Nestled in the hills on the edge of the Canterbury Plains is a small and surprisingly high tech buffalo farm.
Ideal for farmers facing labour uncertainties or shortages, the system also addresses animal welfare and food safety needs, the company says.
It has been widely tested in Europe and is readily adaptable to New Zealand grass-based production.
The VMS 300 achieves 50% faster attachment at a 99.8% attachment rate, 10% higher capacity and it can harvest up to 3500kg/day/robot; it has a 99% teat spray hit rate.
Running costs are reckoned lower than for previous models and less farmer intervention is needed in the dairy.
DeLaval’s new user interface InControl allows data access and control of the system remotely; it delivers data on individual cows -- activity, yield and cell count -- and allows control of cameras or automated sort gates.
Also new is the DeLaval PureFlow, a transparent teat preparation cup designed to stimulate better milk flow, and DeLaval InSight that uses recent vision technology for fast and accurate attachment.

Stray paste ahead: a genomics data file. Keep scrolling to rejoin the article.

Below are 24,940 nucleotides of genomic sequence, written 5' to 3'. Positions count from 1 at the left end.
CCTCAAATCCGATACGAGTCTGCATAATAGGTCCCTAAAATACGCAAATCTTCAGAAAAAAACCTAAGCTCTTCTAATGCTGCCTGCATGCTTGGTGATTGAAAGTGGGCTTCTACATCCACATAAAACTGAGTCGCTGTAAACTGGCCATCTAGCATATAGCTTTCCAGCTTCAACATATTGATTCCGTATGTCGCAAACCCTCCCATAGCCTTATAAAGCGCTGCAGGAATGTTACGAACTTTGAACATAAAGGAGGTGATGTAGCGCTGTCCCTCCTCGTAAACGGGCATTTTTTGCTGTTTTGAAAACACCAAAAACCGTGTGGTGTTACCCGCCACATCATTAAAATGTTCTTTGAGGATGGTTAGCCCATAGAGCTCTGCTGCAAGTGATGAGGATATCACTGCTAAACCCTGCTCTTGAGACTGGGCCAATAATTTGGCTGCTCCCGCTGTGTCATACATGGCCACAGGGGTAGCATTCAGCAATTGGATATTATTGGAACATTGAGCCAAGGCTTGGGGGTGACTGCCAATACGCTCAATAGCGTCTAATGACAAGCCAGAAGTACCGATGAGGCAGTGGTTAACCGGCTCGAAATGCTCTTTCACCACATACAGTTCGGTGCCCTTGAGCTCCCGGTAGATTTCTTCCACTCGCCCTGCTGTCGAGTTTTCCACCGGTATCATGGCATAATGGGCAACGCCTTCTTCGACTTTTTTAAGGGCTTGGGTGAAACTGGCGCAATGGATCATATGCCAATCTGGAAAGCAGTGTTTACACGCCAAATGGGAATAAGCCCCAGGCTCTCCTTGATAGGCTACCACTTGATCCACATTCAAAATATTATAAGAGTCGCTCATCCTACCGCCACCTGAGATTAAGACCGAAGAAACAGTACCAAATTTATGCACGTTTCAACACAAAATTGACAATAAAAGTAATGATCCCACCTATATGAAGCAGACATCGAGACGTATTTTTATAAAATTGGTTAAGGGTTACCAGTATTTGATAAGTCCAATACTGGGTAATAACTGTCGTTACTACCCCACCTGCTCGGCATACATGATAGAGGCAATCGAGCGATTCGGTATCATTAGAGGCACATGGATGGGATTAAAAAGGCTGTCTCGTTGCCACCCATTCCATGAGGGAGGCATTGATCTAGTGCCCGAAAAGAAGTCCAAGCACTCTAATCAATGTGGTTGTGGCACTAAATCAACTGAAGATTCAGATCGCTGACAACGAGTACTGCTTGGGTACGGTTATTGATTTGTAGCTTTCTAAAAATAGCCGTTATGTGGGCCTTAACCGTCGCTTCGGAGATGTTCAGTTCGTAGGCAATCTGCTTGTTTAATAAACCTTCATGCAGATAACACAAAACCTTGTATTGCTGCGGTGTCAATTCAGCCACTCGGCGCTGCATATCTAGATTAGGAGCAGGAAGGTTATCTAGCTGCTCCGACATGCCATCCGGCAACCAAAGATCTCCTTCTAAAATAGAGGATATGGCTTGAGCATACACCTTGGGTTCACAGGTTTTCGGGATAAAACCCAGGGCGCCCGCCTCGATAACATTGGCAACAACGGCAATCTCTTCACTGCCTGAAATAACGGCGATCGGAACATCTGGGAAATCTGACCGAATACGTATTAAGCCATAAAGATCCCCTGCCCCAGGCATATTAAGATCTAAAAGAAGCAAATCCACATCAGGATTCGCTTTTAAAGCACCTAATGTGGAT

Justin Thompson, DeLaval’s Oceania sales manager, says the VMS 300 achieves performance increases not seen before by the company.
“The level of data that can be gathered from each teat, due to the individual quarter milking and automation, ensures complete milking every time, and again sees DeLaval raise the bar for robotic milking systems.”
The unit uses the DeLaval InService system to support service, consumables supply and maintenance at a fixed price; it ensures that the plant’s milking performance is at its best for each milking.
NZ’s first installation is being negotiated and a nationwide trailer tour is underway.